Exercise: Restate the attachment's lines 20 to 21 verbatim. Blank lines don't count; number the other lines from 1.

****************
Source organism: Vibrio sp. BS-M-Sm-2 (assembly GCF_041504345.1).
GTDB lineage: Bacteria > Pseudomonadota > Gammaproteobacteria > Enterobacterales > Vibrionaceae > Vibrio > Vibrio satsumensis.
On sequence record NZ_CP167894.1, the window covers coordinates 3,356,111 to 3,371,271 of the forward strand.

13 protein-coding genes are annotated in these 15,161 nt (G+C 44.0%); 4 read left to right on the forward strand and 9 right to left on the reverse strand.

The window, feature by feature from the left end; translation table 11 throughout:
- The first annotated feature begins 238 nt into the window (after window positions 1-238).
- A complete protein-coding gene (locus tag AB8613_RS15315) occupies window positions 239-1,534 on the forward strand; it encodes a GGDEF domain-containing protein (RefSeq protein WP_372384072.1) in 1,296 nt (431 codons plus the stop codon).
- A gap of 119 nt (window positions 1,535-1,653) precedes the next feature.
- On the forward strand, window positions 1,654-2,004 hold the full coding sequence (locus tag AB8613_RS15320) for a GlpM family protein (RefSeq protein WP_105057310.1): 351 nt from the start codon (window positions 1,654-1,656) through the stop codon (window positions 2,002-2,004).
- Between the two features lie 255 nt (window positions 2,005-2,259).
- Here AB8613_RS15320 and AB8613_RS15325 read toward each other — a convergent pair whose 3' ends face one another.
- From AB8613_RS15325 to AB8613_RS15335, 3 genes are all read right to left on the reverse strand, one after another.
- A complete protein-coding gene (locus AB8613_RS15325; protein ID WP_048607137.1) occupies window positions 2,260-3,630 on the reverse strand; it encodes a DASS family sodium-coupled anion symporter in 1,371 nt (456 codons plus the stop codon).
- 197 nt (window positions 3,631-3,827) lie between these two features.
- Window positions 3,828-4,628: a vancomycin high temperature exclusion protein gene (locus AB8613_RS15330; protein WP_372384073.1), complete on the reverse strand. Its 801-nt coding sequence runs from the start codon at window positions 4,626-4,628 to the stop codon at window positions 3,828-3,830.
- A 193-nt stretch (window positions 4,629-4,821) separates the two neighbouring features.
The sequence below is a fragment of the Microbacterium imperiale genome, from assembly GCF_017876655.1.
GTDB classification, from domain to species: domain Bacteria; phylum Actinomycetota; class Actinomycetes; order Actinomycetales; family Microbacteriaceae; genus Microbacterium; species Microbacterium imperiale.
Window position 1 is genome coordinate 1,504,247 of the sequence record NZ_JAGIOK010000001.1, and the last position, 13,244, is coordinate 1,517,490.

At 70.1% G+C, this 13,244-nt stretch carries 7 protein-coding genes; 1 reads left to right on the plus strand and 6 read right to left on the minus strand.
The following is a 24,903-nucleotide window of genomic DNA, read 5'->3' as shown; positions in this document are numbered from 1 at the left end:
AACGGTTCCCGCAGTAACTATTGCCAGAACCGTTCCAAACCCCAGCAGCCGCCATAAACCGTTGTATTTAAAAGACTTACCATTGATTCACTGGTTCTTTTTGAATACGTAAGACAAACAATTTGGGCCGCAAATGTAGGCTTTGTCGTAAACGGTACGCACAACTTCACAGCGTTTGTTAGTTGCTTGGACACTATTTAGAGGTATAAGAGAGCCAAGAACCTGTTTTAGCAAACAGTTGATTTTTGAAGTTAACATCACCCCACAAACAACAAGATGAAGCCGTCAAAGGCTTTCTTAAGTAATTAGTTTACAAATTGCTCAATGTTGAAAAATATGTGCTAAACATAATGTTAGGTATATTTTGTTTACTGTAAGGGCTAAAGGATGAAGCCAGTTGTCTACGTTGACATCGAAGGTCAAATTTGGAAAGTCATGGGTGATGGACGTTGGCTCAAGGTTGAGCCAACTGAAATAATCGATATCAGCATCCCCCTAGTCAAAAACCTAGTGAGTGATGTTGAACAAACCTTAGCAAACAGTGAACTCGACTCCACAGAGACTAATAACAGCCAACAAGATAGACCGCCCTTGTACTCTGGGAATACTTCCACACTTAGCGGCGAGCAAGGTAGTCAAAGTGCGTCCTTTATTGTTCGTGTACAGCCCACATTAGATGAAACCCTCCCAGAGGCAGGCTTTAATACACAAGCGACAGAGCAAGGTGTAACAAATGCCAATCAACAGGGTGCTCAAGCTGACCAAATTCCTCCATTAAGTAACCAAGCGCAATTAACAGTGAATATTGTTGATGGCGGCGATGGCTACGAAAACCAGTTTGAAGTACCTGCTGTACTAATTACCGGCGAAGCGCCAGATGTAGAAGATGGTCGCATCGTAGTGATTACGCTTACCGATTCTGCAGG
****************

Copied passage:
At 70.1% G+C, this 13,244-nt stretch carries 7 protein-coding genes; 1 reads left to right on the plus strand and 6 read right to left on the minus strand.
The following is a 24,903-nucleotide window of genomic DNA, read 5'->3' as shown; positions in this document are numbered from 1 at the left end: